Under Donahue's direction, Nextel positioned itself as a different kind of wireless carrier, eager to launch services others did not provide. Nextel turned its phones into walkie–talkies, allowing customers to connect to business associates, friends, or family who were also Nextel users without placing a phone call. Nextel was also the first to offer packages with no roaming fees outside a customer's home area and also began rounding bills to the nearest second instead of rounding up to the next minute, a practice most carriers at the time used but which made customers feel cheated. Nextel was also the first wireless carrier to release Internet–ready phones, which allowed customers access anytime, anywhere, to e–mail, wireless–enabled Internet sites, and company databases. Another unique Nextel feature was eDispatch.com , which allowed business customers to use their phones to connect to their corporate website so they could find out things such as if a delivery had been made on time.
Nextel was also ahead of the pack when it released a new wireless phone in 2000 that could be used in 65 countries. The phone gave jet–setting executives the ability to have just one phone and one phone number no matter where they were. As soon as the new phone was unveiled, France Telecom ordered 10,000 of them for its customers. Under Donahue, Nextel's customer retention rate rose due to his drive for customer satisfaction, culled during his years at Ben Franklin. According to Forbes, four out of five Nextel users will not switch to a different carrier.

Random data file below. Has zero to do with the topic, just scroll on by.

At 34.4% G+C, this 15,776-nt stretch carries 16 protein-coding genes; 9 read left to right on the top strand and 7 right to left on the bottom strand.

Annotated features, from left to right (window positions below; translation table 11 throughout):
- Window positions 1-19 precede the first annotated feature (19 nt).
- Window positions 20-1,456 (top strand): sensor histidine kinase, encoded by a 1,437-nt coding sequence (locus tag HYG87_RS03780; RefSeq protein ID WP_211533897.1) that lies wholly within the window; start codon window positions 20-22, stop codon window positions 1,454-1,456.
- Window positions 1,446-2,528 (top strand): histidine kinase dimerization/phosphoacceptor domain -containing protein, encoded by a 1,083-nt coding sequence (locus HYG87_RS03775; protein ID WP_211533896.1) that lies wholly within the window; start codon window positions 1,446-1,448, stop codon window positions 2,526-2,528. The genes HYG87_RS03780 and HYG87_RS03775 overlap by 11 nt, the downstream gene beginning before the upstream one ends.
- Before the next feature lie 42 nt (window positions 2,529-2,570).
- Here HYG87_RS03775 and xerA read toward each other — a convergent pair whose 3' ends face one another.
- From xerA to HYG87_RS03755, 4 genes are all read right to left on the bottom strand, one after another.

As a manager, Donahue is known as a likeable people–person. During his time at Nextel, he used these skills to turn the place around. Looking at the numbers, Donahue's turnaround is apparent. When he joined Nextel in 1996, it serviced 100,000 customers; by the start of 2004, the communications company boasted 13 million customers. Nextel also turned a profit for the first time in 2003—and the industry took notice. Frost and Sullivan named Nextel the 2003 Mobile Communications Company of the Year and BusinessWeek placed Nextel atop its 2003 list of the top 100 IT companies. That publication also named Donahue one of the "best managers" around. He also earned accolades from Ernst & Young, who named Donahue its Entrepreneur of the Year for 2003 in the Networking and Communications division.
Nextel itself took note of Donahue's accomplishments and in the summer of 2003, offered him a lucrative contract extension, which raised his salary by 43 percent. While his base salary stood at $1 million, the contract included bonuses and stock options that could potentially make Donahue tens of millions of dollars through 2006, when the contract ends. But Donahue does not take all of the credit. In a press release, quoted on The http://www.Street.com 's website, Donahue thanked his staff for the success. "At Nextel, I'm surrounded by the most dedicated, innovative and results–driven team I've ever seen."
Despite Nextel's recent gains, long–standing success is not guaranteed. In recent years, telecom companies have been gobbling each other up and consolidating in an effort to streamline services and make money. MCI WorldCom bought Sprint, Bell Atlantic joined forces with GTE, and Cingular Wireless acquired AT&T, but Donahue believes Nextel can stand alone. "At the end of the day, there will be four or five [wireless] players," Donahue told BusinessWeek 's Amy Borrus. "We will be one of them."
BusinessWeek, April 10, 2000, p. 92; January 13, 2003, p. 70.
Forbes, January 12, 2004, p. 172.
Washington Post, June 11, 1999, p. E1.
"Nextel Communications' Tim Donahue Named 2003 Ernst & Young Entrepreneur of the Year Award Winner," Ernst & Young, http://www.ey.com/global/content.nsf/US/Media_–_Release_–_11–22–03FDC (February 16, 2004).
"Nextel Touts Great 2003, but 4Q Profit Dips," Telephony Online, http://telephonyonline.com/ar/telecom_nextel_touts_great/index.htm (February 26, 2004).
"Rich Reward for Nextel Chief," http://TheStreet.com , http://thestreet.com/tech/scottmoritz/10107363.html (February 16, 2004).
Additional information was obtained through correspondence with Nextel media relations in March of 2004.
— Lisa Frick